Big numbers rounded in Excel
Excel and really large numbers – they don’t play nice together.
When we wrote about large prime numbers in Excel we forgot that Excel doesn’t do a good (some might say honest) job with large numbers.
Sorry about that – mea culpa.
Excel is fine with integers up to 15 digits but once you go over that, it doesn’t error but quietly rounds values. In other words a 16 digit number or more stops being accurate.
Microsoft hides that inaccuracy by displaying the number in scientific notation in its General format which has the effect of obscuring the rounding that’s going on.
As we mentioned in our previous article, this isn’t to diss Excel. The numbers we’re talking about are way bigger than most people would ever need. Nonetheless, it’s something Excel users should be aware of and, in our opinion, should be made clearer to users. Excel is changing the number entered into and, for a spreadsheet, that’s hardly ‘best practice’ regardless of the reasons.
Have a look at this worksheet of large primes. The second column shows the text rendering of the number or Mersenne prime formula used to generate the number. The third and fourth columns show that number in Excel’s General format then as a comma-separated integer.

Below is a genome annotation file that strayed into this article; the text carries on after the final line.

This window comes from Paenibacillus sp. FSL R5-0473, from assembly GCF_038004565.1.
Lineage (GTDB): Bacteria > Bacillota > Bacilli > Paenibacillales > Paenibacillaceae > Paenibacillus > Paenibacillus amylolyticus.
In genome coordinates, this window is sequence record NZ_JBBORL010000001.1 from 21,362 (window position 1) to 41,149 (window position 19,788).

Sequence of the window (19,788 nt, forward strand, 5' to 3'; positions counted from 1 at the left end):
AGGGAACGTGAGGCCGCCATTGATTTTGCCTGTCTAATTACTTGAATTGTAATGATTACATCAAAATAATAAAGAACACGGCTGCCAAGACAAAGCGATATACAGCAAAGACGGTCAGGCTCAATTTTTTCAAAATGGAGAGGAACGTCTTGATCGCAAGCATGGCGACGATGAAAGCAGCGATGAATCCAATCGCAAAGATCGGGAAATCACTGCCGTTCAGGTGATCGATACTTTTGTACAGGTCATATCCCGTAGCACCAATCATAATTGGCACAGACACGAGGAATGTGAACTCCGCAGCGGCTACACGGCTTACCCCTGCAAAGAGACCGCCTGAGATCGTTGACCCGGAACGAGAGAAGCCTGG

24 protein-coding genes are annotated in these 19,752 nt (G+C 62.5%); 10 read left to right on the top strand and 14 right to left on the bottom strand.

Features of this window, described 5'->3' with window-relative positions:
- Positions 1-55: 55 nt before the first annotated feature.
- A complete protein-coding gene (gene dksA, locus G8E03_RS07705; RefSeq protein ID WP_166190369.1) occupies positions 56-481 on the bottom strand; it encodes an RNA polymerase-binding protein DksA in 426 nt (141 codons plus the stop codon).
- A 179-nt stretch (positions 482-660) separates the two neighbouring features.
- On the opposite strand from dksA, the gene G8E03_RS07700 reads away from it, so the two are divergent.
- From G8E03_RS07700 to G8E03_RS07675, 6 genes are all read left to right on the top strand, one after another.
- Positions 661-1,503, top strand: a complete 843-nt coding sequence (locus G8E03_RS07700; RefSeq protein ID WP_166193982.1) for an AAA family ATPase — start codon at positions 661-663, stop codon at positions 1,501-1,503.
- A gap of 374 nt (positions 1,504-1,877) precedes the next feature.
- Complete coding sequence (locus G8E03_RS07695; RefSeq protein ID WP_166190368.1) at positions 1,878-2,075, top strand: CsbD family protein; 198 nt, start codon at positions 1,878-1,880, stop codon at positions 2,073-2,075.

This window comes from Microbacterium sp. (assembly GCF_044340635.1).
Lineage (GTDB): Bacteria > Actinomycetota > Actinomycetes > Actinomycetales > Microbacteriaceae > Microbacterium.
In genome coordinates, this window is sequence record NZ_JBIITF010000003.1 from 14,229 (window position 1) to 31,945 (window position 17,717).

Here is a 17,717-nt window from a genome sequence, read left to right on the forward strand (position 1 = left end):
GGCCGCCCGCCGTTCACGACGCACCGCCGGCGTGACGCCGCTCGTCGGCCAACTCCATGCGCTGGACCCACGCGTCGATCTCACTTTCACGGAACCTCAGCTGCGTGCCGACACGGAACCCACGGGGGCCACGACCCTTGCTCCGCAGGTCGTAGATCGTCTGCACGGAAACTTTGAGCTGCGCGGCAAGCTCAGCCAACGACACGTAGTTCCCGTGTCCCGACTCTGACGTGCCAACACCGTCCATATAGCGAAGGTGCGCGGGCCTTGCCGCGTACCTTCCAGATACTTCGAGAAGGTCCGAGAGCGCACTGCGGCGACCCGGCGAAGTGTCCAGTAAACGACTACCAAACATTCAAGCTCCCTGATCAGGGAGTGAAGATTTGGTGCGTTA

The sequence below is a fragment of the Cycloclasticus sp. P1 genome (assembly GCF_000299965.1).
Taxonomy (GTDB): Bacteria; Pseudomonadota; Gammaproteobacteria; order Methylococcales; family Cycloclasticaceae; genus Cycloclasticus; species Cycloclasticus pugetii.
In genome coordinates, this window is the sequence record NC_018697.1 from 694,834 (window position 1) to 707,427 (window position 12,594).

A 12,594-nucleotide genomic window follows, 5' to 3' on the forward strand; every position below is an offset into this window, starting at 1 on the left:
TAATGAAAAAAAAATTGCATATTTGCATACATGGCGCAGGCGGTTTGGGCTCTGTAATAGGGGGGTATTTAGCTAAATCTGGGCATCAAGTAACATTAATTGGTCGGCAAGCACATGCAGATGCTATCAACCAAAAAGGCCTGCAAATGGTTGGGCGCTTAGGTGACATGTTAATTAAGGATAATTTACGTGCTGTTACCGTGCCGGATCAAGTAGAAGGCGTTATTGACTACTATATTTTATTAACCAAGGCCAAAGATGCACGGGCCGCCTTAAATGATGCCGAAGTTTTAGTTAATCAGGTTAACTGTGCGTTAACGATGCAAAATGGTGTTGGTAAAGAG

A few things to note:
- The 15 and 16 digit primes near the top read as being the same in General format ie 1E+15 when they are different numbers.
- The 16 digit prime is rounded by Excel (ending with 030 instead of 037). That’s the effect of Excel’s hidden rounding of large values. When you type ‘=1000000000000037’ into the cell, Excel changes it immediately and without warning to ‘=1000000000000030’
- The same applies to Mersenne 61 and higher. Notice all the zeros at the end.
- The correct value for Mersenne 61 is 2,305,843,009,213,693,951 – difference of a mere 3,951 .
- The last two Mersenne’s (521 and 607) have too many digits to display (157 and 183 digits respectively)
Displaying large numbers
If you do need to display a large number in Excel, it’s best to do it as text. You can’t use it as a number (if you do, it will be rounded) but it can be displayed just like any other text.
In an Excel cell, type an apostrophe then type in (or paste) the number. The apostrophe tells Excel that the following is to be treated as text instead of it attempting to format it automatically.
- How precise is Excel?
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- Excel LEN anomaly for large numbers
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- Benford’s Law and Excel
- Variability in Excel
- Getting truly random numbers into Excel
- Random Numbers in Excel
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